by Rachel Remington
Walk in through the glass-paned double doors of the Laidlaw Center at Whatcom Community College to find a cluster of people rushing from one place to the next. The lines for registration and financial aid extend far into the building; as many as 30 people in one line. This is the first day of fall quarter at Whatcom.
Whatcom is at a record high for student inhabitants, with nearly 7,000 students enrolled this quarter, meaning that all the faculty in all areas of student service have had nearly no time to rest since the quarter started.
The college has a number of services available to students, most of which are located in the Laidlaw Center. These services include registration, financial aid, a Running Start office, and entry and advising, which provides a number of services including disability support and counseling.
With the peak number of students this quarter, many areas of student services have been so booked that one must schedule an appointment far in advance to see someone on the faculty. Tawny Townsend, associate director for entry advising and testing services, has been so busy since day one of the quarter that she has seen about 200 students every day (not including drop-in students).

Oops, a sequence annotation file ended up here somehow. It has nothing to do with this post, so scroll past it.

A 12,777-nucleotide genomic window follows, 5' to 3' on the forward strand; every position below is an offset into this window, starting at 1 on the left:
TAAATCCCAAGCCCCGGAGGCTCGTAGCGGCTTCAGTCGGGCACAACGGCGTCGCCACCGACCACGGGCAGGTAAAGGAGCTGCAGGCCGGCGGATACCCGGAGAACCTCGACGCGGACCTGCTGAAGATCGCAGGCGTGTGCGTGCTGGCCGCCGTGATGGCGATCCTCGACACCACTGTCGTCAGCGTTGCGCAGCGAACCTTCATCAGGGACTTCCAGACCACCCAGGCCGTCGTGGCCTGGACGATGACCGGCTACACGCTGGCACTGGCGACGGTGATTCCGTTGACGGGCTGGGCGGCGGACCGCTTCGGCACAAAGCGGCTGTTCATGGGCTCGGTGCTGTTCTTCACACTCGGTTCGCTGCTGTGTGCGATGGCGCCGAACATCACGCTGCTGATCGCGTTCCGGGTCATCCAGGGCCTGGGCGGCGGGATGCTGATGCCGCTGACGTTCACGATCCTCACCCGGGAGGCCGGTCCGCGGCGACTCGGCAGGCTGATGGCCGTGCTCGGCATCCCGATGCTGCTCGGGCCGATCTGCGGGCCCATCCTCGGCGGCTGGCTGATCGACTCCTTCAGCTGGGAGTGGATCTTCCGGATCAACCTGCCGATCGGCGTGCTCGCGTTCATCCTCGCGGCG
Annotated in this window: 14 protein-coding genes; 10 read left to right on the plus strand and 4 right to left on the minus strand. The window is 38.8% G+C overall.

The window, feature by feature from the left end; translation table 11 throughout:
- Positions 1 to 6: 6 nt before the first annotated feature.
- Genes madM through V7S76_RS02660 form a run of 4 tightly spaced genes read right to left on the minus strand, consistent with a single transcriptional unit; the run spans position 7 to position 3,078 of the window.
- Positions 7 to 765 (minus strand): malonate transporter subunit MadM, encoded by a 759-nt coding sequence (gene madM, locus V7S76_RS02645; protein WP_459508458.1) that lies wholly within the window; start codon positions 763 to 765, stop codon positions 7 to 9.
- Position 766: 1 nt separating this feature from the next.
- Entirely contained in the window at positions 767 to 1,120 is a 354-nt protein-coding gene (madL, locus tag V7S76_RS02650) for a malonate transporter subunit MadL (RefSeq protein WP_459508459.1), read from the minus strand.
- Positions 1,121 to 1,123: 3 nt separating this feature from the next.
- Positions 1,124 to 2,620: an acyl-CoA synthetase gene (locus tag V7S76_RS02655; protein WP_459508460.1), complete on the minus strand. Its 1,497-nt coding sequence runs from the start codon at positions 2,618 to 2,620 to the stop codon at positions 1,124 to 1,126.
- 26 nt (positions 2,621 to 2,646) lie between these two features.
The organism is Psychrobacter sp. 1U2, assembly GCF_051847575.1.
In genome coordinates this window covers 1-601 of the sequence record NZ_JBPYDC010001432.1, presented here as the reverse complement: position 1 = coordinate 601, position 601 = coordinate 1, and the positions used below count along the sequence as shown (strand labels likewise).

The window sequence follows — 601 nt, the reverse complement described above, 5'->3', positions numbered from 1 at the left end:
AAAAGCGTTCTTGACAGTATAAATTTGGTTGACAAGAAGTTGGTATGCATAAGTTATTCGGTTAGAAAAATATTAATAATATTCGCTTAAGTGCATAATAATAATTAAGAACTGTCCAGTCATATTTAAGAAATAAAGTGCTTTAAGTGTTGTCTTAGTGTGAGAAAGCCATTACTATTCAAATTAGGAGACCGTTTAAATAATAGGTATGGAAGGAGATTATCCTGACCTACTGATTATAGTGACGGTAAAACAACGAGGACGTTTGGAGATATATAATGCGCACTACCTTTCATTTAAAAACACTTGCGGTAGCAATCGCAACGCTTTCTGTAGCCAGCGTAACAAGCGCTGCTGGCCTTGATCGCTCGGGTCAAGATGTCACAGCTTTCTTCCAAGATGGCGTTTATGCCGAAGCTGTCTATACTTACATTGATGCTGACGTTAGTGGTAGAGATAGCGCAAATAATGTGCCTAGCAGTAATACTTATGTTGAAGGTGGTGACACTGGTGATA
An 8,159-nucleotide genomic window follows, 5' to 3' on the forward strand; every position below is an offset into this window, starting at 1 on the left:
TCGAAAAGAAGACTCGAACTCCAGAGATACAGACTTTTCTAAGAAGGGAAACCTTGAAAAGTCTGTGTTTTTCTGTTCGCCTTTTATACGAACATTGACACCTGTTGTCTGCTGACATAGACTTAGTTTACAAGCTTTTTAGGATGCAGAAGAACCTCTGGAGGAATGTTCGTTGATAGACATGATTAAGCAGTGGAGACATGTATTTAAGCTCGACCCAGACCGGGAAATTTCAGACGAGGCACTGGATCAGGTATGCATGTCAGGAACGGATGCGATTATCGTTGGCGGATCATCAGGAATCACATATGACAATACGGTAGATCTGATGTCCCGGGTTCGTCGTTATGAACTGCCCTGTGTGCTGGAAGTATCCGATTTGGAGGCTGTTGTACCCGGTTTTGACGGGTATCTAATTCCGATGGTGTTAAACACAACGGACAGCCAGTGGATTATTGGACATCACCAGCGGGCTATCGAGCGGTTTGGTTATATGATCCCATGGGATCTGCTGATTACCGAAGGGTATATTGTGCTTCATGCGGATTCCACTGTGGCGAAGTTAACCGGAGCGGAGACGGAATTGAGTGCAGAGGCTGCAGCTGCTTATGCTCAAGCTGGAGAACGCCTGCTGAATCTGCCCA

Townsend is one of many faculty members working in entry and advising, and some of her responsibilities include overseeing new student orientation, academic advising, and directing the testing center. She explained that entry and advising is a place for students to come “if they have any questions they need answered” about the college, such as transfer advising, disability support, counseling, or even worker retraining.
Along with Townsend, there are a number of other faculties with other responsibilities working in entry and advising, including Kathy Barnes, associate director of financial aid and registration advising, Bill Culwell, director of disability, and Margaret Vlahos and Malcolm Oliver, both school counselors. Faculty in entry and advising mostly take students with appointments, but they also have drop-in advising Monday through Friday from 9 a.m. to 4 p.m.
Entry and advising offers a number of advisers for any academic questions, such as picking a career path or just learning more about the college, but it also includes two personal counselors. Margaret Vlahos and Malcom Oliver will meet with students about any personal issues they may have, such as test anxiety or even eating disorders.
Depending on the nature and severity of an issue, the counselors will either try to help a student problem solve their issue if it’s a minor dilemma, or they will help a student to find more long-term counseling outside of the school for bigger issues, such as major depression or drug abuse problems.
The counselors try to listen and help students problem solve rather than trying to give students solutions to every problem. They want to help students explore their problems and look at a number of options in the situation. “I see my role more as a listener,” said Vlahos.